Study Shows the Origin of S2 Fragments in the Interstellar Medium

Gaining insights into interstellar chemistry requires the exploration of the development and evolution of sulfur-containing compounds in outer space.

Researchers directly observed the C + S2 Channel in CS2 photodissociation. Image Credit: Zhenxing Li.

In interstellar dust, comet nuclei, or ice cores, CS2 is regarded to be the most crucial molecule. It has the potential to generate fragments of CS and S2 following photodissociation.

The emission spectra of only CS and S2 were observed by the International Ultraviolet Explorer satellite, but not that of CS2. The mechanism behind the photodissociation of CS2 molecules is still unclear, and S2 fragments have not been experimentally observed previously.

Headed by Prof. Kaijun Yuan at the Dalian Institute of Chemical Physics (DICP) of the Chinese Academy of Sciences (CAS), in collaboration with Prof. Xing’an Wang’s group at the University of Science and Technology of China, a team of researchers recently observed, for the first time, the C + S2 product channel from the photodissociation of CS2.

The researchers achieved this by using a home-made Time-Sliced Velocity Map Ion Imaging (TS-VMI) experimental setup, which is based on the Dalian Coherent Light Source (DCLS).

Published in the Journal of Physical Chemistry Letters on January 11th, 2021, the study offers direct experimental evidence for the evolution of the S2 fragments in the interstellar medium observed before.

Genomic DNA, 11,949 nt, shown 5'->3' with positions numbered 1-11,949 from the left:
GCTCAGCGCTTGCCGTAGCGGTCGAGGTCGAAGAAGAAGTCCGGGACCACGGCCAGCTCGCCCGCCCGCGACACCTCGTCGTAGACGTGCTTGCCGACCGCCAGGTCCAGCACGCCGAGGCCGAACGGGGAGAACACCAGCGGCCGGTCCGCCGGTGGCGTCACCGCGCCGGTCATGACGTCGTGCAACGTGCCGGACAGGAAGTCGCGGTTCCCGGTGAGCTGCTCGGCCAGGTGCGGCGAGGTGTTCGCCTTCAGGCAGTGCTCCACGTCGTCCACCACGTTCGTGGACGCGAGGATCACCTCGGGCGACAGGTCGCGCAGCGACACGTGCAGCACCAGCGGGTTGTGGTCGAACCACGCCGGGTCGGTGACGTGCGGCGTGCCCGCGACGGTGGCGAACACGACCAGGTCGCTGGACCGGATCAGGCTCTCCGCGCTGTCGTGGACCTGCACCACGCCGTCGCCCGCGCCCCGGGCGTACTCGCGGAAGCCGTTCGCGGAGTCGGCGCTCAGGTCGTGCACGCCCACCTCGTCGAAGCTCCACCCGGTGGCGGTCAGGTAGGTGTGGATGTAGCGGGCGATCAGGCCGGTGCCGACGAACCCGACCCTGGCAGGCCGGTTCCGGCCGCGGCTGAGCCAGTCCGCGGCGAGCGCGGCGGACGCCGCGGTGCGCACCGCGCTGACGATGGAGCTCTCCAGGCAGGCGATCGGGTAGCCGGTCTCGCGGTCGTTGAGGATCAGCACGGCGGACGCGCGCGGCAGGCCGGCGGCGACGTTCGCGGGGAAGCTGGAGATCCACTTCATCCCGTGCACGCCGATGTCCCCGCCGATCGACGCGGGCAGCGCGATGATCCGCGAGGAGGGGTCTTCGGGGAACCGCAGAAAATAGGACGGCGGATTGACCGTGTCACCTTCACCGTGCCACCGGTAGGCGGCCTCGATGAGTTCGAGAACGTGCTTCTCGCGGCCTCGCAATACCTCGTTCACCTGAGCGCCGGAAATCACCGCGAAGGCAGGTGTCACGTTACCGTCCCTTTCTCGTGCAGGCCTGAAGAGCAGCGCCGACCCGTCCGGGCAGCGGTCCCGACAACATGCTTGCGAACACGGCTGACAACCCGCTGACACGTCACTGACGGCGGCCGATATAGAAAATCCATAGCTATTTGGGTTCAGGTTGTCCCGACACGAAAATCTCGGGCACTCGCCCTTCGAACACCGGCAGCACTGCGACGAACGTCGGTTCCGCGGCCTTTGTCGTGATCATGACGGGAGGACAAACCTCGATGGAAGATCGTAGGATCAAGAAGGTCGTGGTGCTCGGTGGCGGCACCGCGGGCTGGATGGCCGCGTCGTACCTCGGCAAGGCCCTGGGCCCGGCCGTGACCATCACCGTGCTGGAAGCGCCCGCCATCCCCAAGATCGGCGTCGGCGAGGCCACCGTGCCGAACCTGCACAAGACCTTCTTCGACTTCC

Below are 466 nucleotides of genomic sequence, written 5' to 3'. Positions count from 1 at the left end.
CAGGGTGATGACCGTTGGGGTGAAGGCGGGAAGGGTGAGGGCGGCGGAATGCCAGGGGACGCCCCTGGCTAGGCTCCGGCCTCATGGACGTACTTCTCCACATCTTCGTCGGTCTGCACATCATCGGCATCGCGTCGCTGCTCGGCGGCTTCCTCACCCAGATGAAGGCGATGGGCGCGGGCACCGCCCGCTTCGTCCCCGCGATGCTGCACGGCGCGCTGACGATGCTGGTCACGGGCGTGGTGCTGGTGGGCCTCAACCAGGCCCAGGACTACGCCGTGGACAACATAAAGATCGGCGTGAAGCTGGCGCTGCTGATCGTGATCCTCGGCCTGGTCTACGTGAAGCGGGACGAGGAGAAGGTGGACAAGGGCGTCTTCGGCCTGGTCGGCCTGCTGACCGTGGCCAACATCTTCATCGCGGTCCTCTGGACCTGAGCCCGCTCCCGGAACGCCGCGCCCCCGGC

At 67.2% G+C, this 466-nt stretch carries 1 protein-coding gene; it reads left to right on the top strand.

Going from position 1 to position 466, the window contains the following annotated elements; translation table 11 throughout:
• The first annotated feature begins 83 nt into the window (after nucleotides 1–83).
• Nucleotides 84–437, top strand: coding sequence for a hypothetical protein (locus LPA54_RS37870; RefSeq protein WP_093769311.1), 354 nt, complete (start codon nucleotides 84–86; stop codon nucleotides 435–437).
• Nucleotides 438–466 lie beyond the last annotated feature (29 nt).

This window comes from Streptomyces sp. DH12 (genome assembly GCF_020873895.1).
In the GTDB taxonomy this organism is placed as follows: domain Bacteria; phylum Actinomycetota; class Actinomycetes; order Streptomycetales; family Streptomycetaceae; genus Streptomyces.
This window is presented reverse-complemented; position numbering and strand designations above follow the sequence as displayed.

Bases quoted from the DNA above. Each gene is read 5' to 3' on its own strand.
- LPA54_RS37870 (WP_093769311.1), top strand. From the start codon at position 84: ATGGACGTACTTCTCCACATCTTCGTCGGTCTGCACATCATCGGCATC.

The team analyzed the one-photon vacuum ultraviolet (VUV) and two-photon ultraviolet (UV) photodissociation dynamics of CS2 molecules by using the VUV free-electron laser (FEL) at DCLS.

They observed the C + S2 product channel from the photodissociation of CS2 directly and acquired images of the electronically ground/excited states of S2 products through vibrational excitation. The electronically excited states of the CS2 molecule’s central atom played a crucial role in the photodissociation and isomerization processes.

This study showed that the S2 fragments in the interstellar medium could be produced directly from the photodissociation of CS2.

Given the similarity of OCS studied in our previous works and CS2 in this work, we believe that the central-atom elimination channel is more general than expected in the photodissociation of triatomic molecules.

Kaijun Yuan, Professor, Dalian Institute of Chemical Physics, Chinese Academy of Sciences

This study was financially supported by the Chemical Dynamics Research Center, the National Natural Science Foundation of China, and the Key Technology Team of CAS.

Journal Reference:

Li, Z., et al. (2021) Direct Observation of the C + S2 Channel in CS2 Photodissociation. Journal of Physical Chemistry Letters.

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